Last year I wrote a review of API editors available on the market named “A review of all most common API editors
”; this year however, I decided to concentrate on API-focused tools released in 2015. A list of tools that made an impact on the way I work and play with APIs.
In the breakdown below, I’ll explain
what each tool does, what you
can use it for and how
it fits in my workflow. If you don’t have time to read the whole article
just read the “What it replaces in my workflow” part of each tool…
, the king of open-source API management platforms, is in my (totally not biased) opinion an extremely cool tool.
From startups to enterprises, companies have tons of APIs (growth of APIs
within Mashape) and they need to be managed in a simple and effective way.
Instead of building functionalities into each microservice KONG deploys a solution for managing them based on your needs – focus on excelling at microservices
instead of the boring stuff.
Microservices just like sushi
When I was explaining microservices to my cousin, and why they’re cool, I told him to imagine microservices like awesome…
API Security Trooper Credits: https://flic.kr/p/fJEXeX
It is not uncommon to see APIs being served using the “http://” protocol and it’s sad, real sad. So sad that every time I see it, I feel like crying.
I remember going to a hackathon few months ago and the idea of a location based Tinder-like app for LinkedIn popped. The question of whether we would let people sniff data flowing through the ether was raised almost immediately. What if people could tap into your stream over insecure WiFi? The decision was easy. We would implement a secure layer which we would allow the…
Below is an excerpt from the Data2.0 newsletter
article called 4 Trends in 2013 Data Innovation featuring DeveloperWeek winner Callinize
3. More startups will essentially be “Data Startups” – Callinize, the winner of our DeveloperWeek 2013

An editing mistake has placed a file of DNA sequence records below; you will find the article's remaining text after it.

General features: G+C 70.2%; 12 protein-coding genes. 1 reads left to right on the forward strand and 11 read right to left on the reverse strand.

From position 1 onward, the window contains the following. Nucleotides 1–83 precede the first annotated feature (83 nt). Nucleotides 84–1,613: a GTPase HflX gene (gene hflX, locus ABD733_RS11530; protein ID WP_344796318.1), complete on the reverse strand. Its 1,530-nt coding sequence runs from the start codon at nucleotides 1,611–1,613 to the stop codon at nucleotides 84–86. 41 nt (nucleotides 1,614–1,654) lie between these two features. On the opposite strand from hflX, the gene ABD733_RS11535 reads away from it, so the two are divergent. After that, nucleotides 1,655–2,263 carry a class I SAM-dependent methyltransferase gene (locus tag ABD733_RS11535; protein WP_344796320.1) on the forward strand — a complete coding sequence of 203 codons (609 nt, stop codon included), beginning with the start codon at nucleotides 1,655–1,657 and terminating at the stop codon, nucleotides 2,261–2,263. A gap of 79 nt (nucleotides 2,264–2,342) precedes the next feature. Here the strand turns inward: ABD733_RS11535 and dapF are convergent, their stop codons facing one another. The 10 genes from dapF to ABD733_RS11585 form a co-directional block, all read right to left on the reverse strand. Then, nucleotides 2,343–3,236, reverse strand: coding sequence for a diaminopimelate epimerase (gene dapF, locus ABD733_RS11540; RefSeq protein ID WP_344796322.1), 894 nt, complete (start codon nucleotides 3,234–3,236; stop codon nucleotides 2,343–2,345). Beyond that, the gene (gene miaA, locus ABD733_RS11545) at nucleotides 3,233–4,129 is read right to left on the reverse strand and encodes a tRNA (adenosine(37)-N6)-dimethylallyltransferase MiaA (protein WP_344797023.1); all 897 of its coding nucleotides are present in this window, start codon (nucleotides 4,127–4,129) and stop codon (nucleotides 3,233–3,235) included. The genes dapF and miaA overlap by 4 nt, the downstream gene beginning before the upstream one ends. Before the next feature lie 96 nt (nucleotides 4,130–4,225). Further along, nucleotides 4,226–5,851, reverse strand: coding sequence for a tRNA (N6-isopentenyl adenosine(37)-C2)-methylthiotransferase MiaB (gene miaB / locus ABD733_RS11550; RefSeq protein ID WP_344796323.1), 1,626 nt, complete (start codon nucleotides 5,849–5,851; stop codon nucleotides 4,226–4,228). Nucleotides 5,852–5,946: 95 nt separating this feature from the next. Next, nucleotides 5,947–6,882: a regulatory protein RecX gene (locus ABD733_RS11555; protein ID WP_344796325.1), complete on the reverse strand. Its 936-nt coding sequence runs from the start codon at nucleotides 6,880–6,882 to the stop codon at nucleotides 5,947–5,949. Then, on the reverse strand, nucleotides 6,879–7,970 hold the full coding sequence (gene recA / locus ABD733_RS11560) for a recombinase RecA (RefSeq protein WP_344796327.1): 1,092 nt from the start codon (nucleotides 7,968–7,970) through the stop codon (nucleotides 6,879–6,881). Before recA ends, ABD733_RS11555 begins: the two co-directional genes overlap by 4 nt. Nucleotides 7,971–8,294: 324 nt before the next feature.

hackathon last February 1-3, is actually a mashup of 4-6 different data sources like Mashape
, and RapLeaf
. The end user might not know it, but the power of Callinize to grab intelligence on whoever is calling you (before you answer the phone) is based on the fact that Callinize is really a mashup of API’s. It’s a data startup.
Telco (telecommunication operators) companies have always been CSP (communication service providers) since the beginning. They started and created their power along the road by implanting the infrastructure to let people communicate easily from all over the world by just dialing a number on a machine called “telephone”.
A group of typical red London phone cabins
The Bell Telephone Company was founded in July, 1877. Long distance calls, at that time, were a dream. Later in 1885, Bell created the American Telephone and Telegraph company (AT&T) to create a nationwide long-distance network with a commerically viable cost-structure. The mission was to…
Reid Hoffman, Co-founder, LinkedinImage credit: https://flic.kr/p/5VLbLA
Seek To Create Disruptive Change
. Is this massive and different? Example: Skype
. It’s the same amount of blood, sweat and tears to build a small company to flip as a big one to change the world.
Build A Network to Amplify Your Company
. Your network is a store of distributed intelligence that can enable you. It’s important at the board and investor level and the rank and file.
Plan for Both Good and Bad Luck
. Opportunity will cross your path and you’ll have to pivot to reach it.…
Timeline history of Ikea vs Apple
“.. almost everything – all external expectations, all pride, all fear of embarrassment or failure – these things just fall away in the face of death, leaving only what is truly important. Remembering that you are going to die is the best way I know to avoid the trap of thinking you have something to lose. You are already naked. There is no reason not to follow your heart.” – Steve Jobs
Quote from Steve Jobs…
Sign at the HP GarageImage credit: https://flic.kr/p/4CRnvK
The HP Garage is the famous birthplace of Silicon Valley where the company Hewlett-Packard (HP) was founded. Here’s the famous 11 rules that encapsulated the work ethos of Silicon Valley:
Believe you can change the world.
Work quickly, keep the tools unlocked, work whenever.
Know when to work alone and when to work together.
Share – tools, ideas. Trust your colleagues.
No politics. No bureaucracy. (These are ridiculous in a garage.)
The customer defines a job well done.
Radical ideas are not bad ideas.
Invent different ways of working.
Make a contribution every…
2000 vs 2010 changes…